Computer buffs at the Massachusetts Institute of Technology (MIT) have constructed a new portal framework designed to give educational institutions more flexibility in managing both on-campus and distance education programs.
Called Caddie.net, the framework–which schools can download free of charge–supplies basic applications for course management and scheduling, while enabling users to build customized portals designed to meet the specific needs of a particular class or campus organization.
Developers are touting the program as more versatile and easier to use than leading commercial course management solutions, such as those provided by Blackboard Inc. and WebCT. What’s more, they say, the program will save schools money by cutting down on IT costs and streamlining the process of updating web services applications such as campus events calendars, class schedules, and student rosters.
John Williams, a professor of engineering at the university and head of the Caddie.net project, said the idea evolved from a need on campus for more flexible course-management tools and services.
“We discovered there were lots of different kinds of learning events going on around campus that needed support,” Williams said. But given the myriad of teaching styles and diverse needs of students, he said, a single, standardized solution wasn’t likely to give educators the flexibility they desired.
With that in mind, Williams and his band of researchers set out to develop a web-based environment that would make it easy for educators to incorporate their own unique applications and services into existing course-management software.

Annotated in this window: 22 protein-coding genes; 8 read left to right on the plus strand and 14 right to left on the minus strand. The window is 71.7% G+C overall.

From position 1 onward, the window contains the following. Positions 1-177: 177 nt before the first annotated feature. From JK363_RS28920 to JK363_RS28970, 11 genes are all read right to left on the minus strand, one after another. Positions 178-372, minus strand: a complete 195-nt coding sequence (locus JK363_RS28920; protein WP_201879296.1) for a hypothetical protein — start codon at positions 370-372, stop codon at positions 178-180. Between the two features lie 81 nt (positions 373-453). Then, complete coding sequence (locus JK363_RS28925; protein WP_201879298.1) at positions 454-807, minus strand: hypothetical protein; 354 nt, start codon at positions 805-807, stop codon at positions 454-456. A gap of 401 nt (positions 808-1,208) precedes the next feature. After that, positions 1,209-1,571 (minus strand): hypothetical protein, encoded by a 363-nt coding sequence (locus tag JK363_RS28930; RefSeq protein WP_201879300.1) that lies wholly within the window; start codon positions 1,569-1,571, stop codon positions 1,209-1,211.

The result: Caddie.net.
Unlike traditional learning-management-system (LMS) programs, which consist of two blocks of software (an application layer and a database layer), the Web Services architecture employed by MIT is a three-tier system that lets users plug in their own modules and preferences without altering or changing the composition of the original database.
Or, as Williams put it, Caddie.net does not ask educators to conform their ideas to the contours of a single, off-the-shelf solution. Rather, it provides “a platform, or framework, that can be customized to individual needs and preferences,” he said.
For instance, if an instructor were teaching a lesson on computer programming and wanted to organize students into groups to discuss coding, most classroom-management solutions would not provide the capability to create a separate, customizable portal for each individual group–where students could log on to exchange ideas, save their work, and submit projects for grades.